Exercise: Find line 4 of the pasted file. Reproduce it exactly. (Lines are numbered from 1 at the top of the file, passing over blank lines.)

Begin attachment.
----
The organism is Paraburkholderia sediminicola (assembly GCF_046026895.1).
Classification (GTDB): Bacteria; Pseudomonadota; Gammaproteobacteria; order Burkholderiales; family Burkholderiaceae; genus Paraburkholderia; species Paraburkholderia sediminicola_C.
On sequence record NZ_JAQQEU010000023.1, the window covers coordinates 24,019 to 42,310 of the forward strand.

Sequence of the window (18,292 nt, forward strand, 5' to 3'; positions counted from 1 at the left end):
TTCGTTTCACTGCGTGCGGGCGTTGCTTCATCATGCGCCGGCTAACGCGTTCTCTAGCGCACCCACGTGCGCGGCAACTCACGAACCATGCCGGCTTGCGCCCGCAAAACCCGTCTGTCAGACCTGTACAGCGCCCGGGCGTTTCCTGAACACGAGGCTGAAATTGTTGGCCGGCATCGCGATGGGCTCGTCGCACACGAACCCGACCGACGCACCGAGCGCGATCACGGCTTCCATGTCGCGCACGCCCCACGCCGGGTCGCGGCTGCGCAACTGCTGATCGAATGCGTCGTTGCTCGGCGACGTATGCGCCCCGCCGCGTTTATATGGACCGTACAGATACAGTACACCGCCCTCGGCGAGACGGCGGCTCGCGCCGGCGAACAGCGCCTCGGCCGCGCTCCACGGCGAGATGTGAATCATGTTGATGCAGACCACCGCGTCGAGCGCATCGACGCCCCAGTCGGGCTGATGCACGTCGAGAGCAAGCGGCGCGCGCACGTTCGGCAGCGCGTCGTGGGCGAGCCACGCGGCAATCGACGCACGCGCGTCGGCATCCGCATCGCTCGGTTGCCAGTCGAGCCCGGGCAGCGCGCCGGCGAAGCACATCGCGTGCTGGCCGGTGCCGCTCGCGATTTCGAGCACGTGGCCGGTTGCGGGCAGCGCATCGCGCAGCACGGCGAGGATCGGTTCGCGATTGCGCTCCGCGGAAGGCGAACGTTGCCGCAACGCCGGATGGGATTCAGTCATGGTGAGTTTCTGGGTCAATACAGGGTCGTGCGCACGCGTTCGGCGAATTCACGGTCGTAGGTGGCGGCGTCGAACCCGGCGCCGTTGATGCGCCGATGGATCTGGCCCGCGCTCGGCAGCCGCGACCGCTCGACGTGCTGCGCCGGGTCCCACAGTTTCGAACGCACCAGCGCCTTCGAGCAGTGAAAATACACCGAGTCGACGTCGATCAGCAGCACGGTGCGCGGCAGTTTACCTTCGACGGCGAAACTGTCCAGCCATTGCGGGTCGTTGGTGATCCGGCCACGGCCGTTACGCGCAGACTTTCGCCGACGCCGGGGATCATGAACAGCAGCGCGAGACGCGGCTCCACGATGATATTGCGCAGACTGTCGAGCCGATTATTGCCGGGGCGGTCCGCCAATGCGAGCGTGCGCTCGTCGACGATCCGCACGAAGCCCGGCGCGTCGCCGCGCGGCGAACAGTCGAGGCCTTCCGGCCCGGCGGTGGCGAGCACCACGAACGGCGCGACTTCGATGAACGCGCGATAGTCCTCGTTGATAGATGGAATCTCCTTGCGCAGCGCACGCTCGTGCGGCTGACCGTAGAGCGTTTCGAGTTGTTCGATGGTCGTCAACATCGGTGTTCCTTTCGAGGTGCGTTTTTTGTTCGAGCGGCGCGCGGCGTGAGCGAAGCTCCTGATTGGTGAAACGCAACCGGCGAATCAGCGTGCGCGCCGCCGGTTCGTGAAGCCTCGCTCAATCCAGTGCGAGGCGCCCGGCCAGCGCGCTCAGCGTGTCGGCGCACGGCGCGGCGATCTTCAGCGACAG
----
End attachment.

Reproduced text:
Sequence of the window (18,292 nt, forward strand, 5' to 3'; positions counted from 1 at the left end):